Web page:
The number one song on TikTok last year was “Dreams” by Fleetwood Mac. And it’s this guy on a skateboard drinking Ocean Spray, right? And he’s just skating around, and it’s this beautiful, idyllic California, that dreamy pastel splashing the sky behind them. And they’re just — it’s super wavy. It’s super relaxing. Of course, there’s a little bit of a visual play because this older grizzled guy with tattoos on a skateboard, drinking Ocean Spray, listening to “Dreams,” it’s just this kind of great opposites attract moment. And it’s also really idyllic. It’s so calming to watch. It’s so pleasurable. And then if you go back to that guy’s feed, he just seems like the nicest dude. He’s always with a kitten. It’s just, like, it’s so feel-goody. It has such a good mouth feel to it.

And I also think that’s the kind of thing that does really well on TikTok. But the year a song came out has almost nothing to do with it being popular on TikTok. It really has to do with how well someone invokes a memory of a song. Songs are time capsules, right? They transport you to a place and to a time. And whoever figures out how best to orient that wins the game.

wesley morris

I’m listening to you say all this, and I’m just thinking about my younger self listening to the radio in my bedroom.

jenna wortham

Aw.

wesley morris

And the degree to which my appreciation of a good bridge is basically not that dissimilar from a TikTok user’s appreciation of any part of any song. And I’m going to guess that for a lot of people, that whatever your relationship is to whatever part of the TikTok that you are doing, the song in tandem with the challenge of how to perform it is a kind of flight. And knowing that you are also part of this community — I mean, that was the other thing about me and the radio.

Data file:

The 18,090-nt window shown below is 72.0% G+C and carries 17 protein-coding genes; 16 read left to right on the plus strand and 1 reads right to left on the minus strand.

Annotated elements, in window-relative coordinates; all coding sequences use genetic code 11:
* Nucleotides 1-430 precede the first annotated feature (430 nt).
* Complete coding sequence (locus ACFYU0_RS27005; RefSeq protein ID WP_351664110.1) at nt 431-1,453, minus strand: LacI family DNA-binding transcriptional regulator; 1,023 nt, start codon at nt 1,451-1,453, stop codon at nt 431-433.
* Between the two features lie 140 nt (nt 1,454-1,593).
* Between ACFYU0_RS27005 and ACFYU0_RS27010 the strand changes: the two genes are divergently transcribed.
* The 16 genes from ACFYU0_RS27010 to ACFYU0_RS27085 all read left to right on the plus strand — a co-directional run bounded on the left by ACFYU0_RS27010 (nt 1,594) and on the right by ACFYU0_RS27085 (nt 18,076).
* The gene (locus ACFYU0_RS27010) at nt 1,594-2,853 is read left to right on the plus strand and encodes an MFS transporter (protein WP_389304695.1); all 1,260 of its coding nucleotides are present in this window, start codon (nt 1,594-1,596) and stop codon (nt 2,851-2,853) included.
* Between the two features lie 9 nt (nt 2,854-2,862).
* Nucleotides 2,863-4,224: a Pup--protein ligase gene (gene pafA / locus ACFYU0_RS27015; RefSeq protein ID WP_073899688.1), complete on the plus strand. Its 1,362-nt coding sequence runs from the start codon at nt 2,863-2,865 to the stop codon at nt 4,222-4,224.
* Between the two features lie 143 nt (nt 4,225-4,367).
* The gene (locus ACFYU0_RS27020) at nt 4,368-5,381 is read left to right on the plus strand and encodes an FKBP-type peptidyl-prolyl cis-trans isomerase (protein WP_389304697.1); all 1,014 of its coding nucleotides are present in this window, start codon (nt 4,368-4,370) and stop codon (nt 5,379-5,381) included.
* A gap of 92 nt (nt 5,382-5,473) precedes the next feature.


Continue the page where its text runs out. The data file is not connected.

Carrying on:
I knew the odds of my being alone listening to this Whitney Houston song were probably pretty low. I was in a community of people when we were listening to this song together. And every week that I go listen to my Casey Kasem American Top 40, I’d have proof that the song I hear on the radio, whenever it comes on, is actually truly popular.

jenna wortham

I would say that the flight you’re describing is how I felt the first time I nailed Meg the Stallion’s “Savage.” It took me forever to do it. And I wouldn’t say it was very good. But when I hit it and I got it, and I got it on tape, was one of the proudest moments of my life in 2020, which is saying something.

It’s really incredible when you get to engage with a piece of art. And I think with music, it’s always about the somatic experience of where a song lives in your body. And I think what a lot of artists have done and have really enjoyed doing is seeing not just where these songs live in people’s bodies, but what their bodies do with them and what their minds do with them. And it is such a vehicle for creative expression, unlike anything I’ve ever seen in my lifetime. It’s like the artists are like, I’m going to write this song, but I’m also going to include something in it for you.

It’s almost a bonus track. The B side has become something else in this era. It’s not a singular bedroom experience anymore. It’s trying to kind of figure out how to fit yourself into this larger continuum of expression that is fueled by — I mean, the competition comes from, if I’m smart enough, if I’m good enough, if I’m clever enough, this might feed into some bigger cash cow that I can’t yet imagine.